Final Play Autopsy: That time Jermaine O'Neal ended up taking a big shot

The Phoenix Suns had a couple of chances to put down the Grizzlies in regulation. Here's their final offensive play and where it went tragically wrong.

You (or at least I) always hate to blame the outcome of a game on a single play. After 47.5 minutes and like 90 different possessions which all count for the same amount on the scoreboard, it's a mistake to focus on a single attempt.

Let's focus on the Suns final attempt to win Tuesday's game in Memphis...and ignore the inability to defend Zach Randolph, the coaching decision not to double-team Z-bo, the inability to rebound (-18), and the lack of talent.

Before we get into the play itself, remind yourself that the Suns don't have a LeBron James (who failed in crunch time to beat the Wizards last night) or a Kobe Bryant (who's team got beat in the fourth quarter by Craig Smith and Toney Douglas).

In other words, winning on the final possession is always a crap shoot (horse dead and beaten) and for the Suns with this roster, the odds are never going to favorable.

Here's the play. When you watch it a few dozen times, it's pretty clear that getting O'Neal the ball for a fadeaway over Gasol wasn't the plan...at least we can hope it wasn't.

You can see here the Suns appear to be setting up for a high screen and roll but with a double screen using the combined beef of Jermaine O'Neal and Luis Scola to try and create some space for Goran to work.

On the execution front, the bigs probably set up for the double screen too soon which made the play too easy to read.

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Mike Conley, a good defender who's 4th in the league in steals, reads the play (it wasn't exactly rocket science to see what's coming here) and hedges over to deny Dragic the opportunity to use the screens.

At this point, the play is now broken and we are in improv mode.

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Goran takes the path open to him and drives down the sideline which forces Darrell Arthur to help off Scola and deny Dragic a path to the rim.

O' Neal reads the play and being the unguarded dude, breaks towards the rim.

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Marc Gasol is forced to switch on to O'Neal and retreat down the lane. Scola, you can see below, sets up to rescreen Conley but Mike is quicker than Goran and cuts off that angle brilliantly and forces Dragic back.

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By this point, Scola has flared off and pulled his man (Arthur) with him b/c he's still a threat to shoot and can't be ignored. Goran has Conley isolated but instead of trying to beat him, delivers the ball to O'Neal in the post with about four seconds on the clock.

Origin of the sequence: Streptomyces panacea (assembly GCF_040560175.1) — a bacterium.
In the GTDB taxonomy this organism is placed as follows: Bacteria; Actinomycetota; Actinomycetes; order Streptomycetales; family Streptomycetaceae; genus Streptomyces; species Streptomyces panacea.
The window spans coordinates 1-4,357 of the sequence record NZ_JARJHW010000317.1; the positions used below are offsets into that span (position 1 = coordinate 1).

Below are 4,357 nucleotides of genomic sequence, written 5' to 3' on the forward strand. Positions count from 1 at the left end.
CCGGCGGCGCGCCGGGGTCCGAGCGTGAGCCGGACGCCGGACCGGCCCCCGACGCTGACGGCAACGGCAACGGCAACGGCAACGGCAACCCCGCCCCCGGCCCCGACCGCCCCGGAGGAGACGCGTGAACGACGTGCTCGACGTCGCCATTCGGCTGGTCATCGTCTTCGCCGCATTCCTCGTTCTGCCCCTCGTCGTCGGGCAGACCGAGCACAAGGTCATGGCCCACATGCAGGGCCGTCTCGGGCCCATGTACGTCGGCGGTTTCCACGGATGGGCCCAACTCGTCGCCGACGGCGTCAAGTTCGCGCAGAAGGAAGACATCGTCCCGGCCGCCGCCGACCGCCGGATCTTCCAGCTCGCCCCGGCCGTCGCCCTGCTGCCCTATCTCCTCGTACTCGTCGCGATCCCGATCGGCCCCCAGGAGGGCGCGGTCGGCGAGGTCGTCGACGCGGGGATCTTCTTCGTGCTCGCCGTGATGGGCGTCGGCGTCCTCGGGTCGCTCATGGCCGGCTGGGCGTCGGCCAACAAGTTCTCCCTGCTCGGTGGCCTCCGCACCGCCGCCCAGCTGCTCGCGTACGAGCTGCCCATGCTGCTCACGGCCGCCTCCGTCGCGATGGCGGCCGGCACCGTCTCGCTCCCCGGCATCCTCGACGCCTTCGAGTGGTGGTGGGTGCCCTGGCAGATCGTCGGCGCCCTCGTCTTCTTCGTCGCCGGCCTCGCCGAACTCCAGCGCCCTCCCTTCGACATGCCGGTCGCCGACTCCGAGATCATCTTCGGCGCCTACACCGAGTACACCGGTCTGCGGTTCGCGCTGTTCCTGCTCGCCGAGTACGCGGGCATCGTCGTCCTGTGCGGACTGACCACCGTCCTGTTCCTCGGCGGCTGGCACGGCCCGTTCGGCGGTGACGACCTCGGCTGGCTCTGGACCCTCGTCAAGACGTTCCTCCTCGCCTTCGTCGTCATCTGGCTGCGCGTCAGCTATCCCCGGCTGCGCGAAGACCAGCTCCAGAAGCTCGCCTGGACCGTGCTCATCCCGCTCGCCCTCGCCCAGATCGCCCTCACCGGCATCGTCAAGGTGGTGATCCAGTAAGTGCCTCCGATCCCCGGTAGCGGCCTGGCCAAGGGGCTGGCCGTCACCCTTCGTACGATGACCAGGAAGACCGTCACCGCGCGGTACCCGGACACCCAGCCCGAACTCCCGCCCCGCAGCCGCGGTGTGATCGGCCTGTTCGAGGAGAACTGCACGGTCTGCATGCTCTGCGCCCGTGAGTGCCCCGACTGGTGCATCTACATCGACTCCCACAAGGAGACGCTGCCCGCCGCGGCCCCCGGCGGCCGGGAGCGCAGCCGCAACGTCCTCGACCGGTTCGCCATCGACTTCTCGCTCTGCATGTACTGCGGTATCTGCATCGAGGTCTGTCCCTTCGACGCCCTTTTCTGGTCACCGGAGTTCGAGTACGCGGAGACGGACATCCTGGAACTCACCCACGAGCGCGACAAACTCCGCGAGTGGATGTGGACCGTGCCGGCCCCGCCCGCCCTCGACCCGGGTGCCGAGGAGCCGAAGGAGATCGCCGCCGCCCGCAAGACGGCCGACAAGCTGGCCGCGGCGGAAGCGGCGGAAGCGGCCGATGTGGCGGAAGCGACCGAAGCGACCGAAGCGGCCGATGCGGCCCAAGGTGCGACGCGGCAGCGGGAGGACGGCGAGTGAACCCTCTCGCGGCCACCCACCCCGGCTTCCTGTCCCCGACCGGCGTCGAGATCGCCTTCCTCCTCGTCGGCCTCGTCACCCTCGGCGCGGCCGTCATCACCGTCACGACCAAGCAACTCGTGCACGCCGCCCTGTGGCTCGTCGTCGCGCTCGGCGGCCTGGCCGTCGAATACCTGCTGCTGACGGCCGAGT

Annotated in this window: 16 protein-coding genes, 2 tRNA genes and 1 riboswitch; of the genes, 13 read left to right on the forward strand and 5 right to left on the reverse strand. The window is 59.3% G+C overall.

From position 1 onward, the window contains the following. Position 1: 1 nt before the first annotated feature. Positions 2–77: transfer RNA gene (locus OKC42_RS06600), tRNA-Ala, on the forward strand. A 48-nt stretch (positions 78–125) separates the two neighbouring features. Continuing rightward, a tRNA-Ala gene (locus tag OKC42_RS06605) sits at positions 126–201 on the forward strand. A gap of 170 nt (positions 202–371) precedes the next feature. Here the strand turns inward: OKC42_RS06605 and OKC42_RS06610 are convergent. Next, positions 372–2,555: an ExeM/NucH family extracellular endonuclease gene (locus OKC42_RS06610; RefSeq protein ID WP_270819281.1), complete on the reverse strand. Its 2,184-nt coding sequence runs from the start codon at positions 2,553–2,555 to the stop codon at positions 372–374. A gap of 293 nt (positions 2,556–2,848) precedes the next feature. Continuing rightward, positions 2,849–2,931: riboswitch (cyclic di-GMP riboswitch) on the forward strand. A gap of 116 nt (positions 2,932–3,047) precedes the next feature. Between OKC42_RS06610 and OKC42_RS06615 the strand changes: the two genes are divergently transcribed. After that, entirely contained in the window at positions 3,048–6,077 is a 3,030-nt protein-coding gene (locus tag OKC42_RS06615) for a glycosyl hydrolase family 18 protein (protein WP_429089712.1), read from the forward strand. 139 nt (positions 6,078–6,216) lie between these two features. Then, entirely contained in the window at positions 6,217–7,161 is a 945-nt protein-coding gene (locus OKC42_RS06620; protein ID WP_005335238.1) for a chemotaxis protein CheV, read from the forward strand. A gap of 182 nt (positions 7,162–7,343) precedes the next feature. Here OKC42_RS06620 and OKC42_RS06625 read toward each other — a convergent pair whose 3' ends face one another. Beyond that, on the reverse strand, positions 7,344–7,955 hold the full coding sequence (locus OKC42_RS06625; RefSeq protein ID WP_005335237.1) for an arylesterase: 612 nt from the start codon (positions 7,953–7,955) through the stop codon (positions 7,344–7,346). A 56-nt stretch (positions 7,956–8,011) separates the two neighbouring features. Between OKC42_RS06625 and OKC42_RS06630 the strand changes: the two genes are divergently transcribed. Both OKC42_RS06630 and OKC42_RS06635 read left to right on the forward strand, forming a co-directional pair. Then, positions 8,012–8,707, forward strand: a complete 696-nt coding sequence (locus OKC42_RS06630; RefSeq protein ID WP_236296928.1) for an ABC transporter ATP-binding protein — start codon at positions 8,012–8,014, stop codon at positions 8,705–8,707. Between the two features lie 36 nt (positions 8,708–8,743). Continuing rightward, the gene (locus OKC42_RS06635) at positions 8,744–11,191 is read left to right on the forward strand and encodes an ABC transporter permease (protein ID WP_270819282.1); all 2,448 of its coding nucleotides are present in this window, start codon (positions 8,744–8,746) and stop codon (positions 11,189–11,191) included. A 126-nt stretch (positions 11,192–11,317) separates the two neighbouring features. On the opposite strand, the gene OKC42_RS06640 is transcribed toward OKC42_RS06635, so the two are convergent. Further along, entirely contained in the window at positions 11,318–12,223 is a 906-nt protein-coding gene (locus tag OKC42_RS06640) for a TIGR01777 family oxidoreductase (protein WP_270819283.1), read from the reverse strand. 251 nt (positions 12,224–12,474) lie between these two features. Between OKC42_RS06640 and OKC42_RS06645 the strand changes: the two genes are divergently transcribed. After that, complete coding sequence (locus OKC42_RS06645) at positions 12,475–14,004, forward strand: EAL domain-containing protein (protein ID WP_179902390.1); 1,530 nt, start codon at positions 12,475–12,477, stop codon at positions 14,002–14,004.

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At this point, J.O. is matched up with a big, strong and very good defender and has no real option other than the prayer he threw up.

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One thing that jumps out when you watch all that was just described is how badly Dragic got stuffed by Conley. We have to give Mike credit, but you also would hope Goran would have found a way to be more aggressive and made something else happen.

You can just imagine the voice in his head saying "DONT TURN THE BALL OVER" and knowing Conley's reputation as a thief being afraid to try anything too fancy.

In other words, Goran Dragic is no Chris Paul, Derrick Rose or Russell Westbrook.

Maybe after more experience in these kinds of situations he'll learn what he can and can't do or simply have the confidence to try and do what he is able to but in this case, didn't attempt. Or maybe, this is just his ceiling.

Before dumping all the blame on Goran, let's also take our eyes off the action near the ball and look at the weak side where Dudley and Beasley were about as helpful as you and I on the play.

When you go back and watch the action on the far side, what stands out is Dudley doing nothing. Beasley, when he sees Goran get denied the chance to use the screens and start moving baseline, at least takes a few steps and looks like might have wanted to screen Dudley's man.

Dudley, however, doesn't move an inch and Beasley gives up on the screen (if he ever really intended to set one).

In an alternate universe, Beasley sets a hard screen on Dudley's man and Jared flares to the open spot at the top of the key where he potentially could have received the pass from Goran and got off a better shot.

Or maybe, Beasley's man switches on to Dudley and denies that but then Beasley is able to cut baseline and get open for a quick pass from O'Neal.

Or maybe none of that works, but regardless, have some weak side action that at least opens the door to a different outcome once Goran is stuffed twice by Conley and denied the opportunity to run off those screens.

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Have a nice day.

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